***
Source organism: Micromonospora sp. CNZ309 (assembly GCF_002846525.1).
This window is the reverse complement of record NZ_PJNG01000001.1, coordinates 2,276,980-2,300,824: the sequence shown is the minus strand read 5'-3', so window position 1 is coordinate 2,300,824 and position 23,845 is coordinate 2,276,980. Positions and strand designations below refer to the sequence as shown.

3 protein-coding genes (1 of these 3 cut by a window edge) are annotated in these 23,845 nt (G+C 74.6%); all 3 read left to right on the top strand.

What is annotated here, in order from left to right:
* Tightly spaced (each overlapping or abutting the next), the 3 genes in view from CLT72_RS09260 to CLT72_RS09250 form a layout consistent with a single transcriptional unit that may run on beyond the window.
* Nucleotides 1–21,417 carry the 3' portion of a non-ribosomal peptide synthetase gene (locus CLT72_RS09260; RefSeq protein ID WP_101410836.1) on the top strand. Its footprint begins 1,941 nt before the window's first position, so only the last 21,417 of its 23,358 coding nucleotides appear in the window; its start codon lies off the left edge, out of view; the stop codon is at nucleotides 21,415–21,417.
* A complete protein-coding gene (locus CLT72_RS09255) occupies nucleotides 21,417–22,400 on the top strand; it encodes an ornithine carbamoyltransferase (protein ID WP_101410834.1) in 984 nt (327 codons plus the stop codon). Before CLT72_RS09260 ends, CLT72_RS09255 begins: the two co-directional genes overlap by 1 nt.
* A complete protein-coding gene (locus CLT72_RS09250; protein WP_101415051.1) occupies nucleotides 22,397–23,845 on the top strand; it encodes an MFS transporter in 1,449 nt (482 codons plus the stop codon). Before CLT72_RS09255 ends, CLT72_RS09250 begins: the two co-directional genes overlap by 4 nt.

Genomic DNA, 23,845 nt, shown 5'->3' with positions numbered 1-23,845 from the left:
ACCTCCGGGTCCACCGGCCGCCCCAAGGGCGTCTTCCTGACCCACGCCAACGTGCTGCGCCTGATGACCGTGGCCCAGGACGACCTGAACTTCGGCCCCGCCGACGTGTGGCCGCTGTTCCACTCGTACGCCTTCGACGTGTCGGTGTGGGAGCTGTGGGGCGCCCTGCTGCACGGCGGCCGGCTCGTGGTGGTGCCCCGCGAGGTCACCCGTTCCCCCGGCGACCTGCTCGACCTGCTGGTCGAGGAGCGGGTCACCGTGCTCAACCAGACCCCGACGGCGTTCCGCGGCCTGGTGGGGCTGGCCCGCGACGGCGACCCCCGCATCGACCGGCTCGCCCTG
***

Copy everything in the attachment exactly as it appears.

Source organism: Micromonospora sp. CNZ309 (assembly GCF_002846525.1).
This window is the reverse complement of record NZ_PJNG01000001.1, coordinates 2,276,980-2,300,824: the sequence shown is the minus strand read 5'-3', so window position 1 is coordinate 2,300,824 and position 23,845 is coordinate 2,276,980. Positions and strand designations below refer to the sequence as shown.

3 protein-coding genes (1 of these 3 cut by a window edge) are annotated in these 23,845 nt (G+C 74.6%); all 3 read left to right on the top strand.

What is annotated here, in order from left to right:
* Tightly spaced (each overlapping or abutting the next), the 3 genes in view from CLT72_RS09260 to CLT72_RS09250 form a layout consistent with a single transcriptional unit that may run on beyond the window.
* Nucleotides 1–21,417 carry the 3' portion of a non-ribosomal peptide synthetase gene (locus CLT72_RS09260; RefSeq protein ID WP_101410836.1) on the top strand. Its footprint begins 1,941 nt before the window's first position, so only the last 21,417 of its 23,358 coding nucleotides appear in the window; its start codon lies off the left edge, out of view; the stop codon is at nucleotides 21,415–21,417.
* A complete protein-coding gene (locus CLT72_RS09255) occupies nucleotides 21,417–22,400 on the top strand; it encodes an ornithine carbamoyltransferase (protein ID WP_101410834.1) in 984 nt (327 codons plus the stop codon). Before CLT72_RS09260 ends, CLT72_RS09255 begins: the two co-directional genes overlap by 1 nt.
* A complete protein-coding gene (locus CLT72_RS09250; protein WP_101415051.1) occupies nucleotides 22,397–23,845 on the top strand; it encodes an MFS transporter in 1,449 nt (482 codons plus the stop codon). Before CLT72_RS09255 ends, CLT72_RS09250 begins: the two co-directional genes overlap by 4 nt.

Genomic DNA, 23,845 nt, shown 5'->3' with positions numbered 1-23,845 from the left:
ACCTCCGGGTCCACCGGCCGCCCCAAGGGCGTCTTCCTGACCCACGCCAACGTGCTGCGCCTGATGACCGTGGCCCAGGACGACCTGAACTTCGGCCCCGCCGACGTGTGGCCGCTGTTCCACTCGTACGCCTTCGACGTGTCGGTGTGGGAGCTGTGGGGCGCCCTGCTGCACGGCGGCCGGCTCGTGGTGGTGCCCCGCGAGGTCACCCGTTCCCCCGGCGACCTGCTCGACCTGCTGGTCGAGGAGCGGGTCACCGTGCTCAACCAGACCCCGACGGCGTTCCGCGGCCTGGTGGGGCTGGCCCGCGACGGCGACCCCCGCATCGACCGGCTCGCCCTG